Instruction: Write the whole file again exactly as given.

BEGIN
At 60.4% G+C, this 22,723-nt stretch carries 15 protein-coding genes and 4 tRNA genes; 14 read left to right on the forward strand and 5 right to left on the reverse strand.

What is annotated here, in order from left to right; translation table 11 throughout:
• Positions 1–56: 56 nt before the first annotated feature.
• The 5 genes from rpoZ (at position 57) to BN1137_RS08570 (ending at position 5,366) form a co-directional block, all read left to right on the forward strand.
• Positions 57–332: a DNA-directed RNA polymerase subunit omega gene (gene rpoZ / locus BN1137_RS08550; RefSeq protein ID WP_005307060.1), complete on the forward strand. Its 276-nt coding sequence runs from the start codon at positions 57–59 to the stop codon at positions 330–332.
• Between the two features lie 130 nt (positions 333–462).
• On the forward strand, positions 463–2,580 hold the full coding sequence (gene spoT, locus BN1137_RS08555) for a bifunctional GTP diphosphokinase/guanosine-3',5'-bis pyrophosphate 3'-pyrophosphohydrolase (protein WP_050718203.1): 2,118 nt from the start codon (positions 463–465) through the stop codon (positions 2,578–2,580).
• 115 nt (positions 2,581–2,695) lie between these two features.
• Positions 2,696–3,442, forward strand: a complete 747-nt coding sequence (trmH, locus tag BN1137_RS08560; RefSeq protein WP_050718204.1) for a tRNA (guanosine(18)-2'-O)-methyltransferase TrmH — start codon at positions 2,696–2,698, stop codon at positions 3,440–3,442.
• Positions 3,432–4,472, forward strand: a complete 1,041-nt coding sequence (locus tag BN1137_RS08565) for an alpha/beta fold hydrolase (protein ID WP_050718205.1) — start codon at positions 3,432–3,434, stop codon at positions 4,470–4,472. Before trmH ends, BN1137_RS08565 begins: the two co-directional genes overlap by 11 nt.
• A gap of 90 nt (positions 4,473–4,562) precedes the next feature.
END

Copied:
At 60.4% G+C, this 22,723-nt stretch carries 15 protein-coding genes and 4 tRNA genes; 14 read left to right on the forward strand and 5 right to left on the reverse strand.

What is annotated here, in order from left to right; translation table 11 throughout:
• Positions 1–56: 56 nt before the first annotated feature.
• The 5 genes from rpoZ (at position 57) to BN1137_RS08570 (ending at position 5,366) form a co-directional block, all read left to right on the forward strand.
• Positions 57–332: a DNA-directed RNA polymerase subunit omega gene (gene rpoZ / locus BN1137_RS08550; RefSeq protein ID WP_005307060.1), complete on the forward strand. Its 276-nt coding sequence runs from the start codon at positions 57–59 to the stop codon at positions 330–332.
• Between the two features lie 130 nt (positions 333–462).
• On the forward strand, positions 463–2,580 hold the full coding sequence (gene spoT, locus BN1137_RS08555) for a bifunctional GTP diphosphokinase/guanosine-3',5'-bis pyrophosphate 3'-pyrophosphohydrolase (protein WP_050718203.1): 2,118 nt from the start codon (positions 463–465) through the stop codon (positions 2,578–2,580).
• 115 nt (positions 2,581–2,695) lie between these two features.
• Positions 2,696–3,442, forward strand: a complete 747-nt coding sequence (trmH, locus tag BN1137_RS08560; RefSeq protein WP_050718204.1) for a tRNA (guanosine(18)-2'-O)-methyltransferase TrmH — start codon at positions 2,696–2,698, stop codon at positions 3,440–3,442.
• Positions 3,432–4,472, forward strand: a complete 1,041-nt coding sequence (locus tag BN1137_RS08565) for an alpha/beta fold hydrolase (protein ID WP_050718205.1) — start codon at positions 3,432–3,434, stop codon at positions 4,470–4,472. Before trmH ends, BN1137_RS08565 begins: the two co-directional genes overlap by 11 nt.
• A gap of 90 nt (positions 4,473–4,562) precedes the next feature.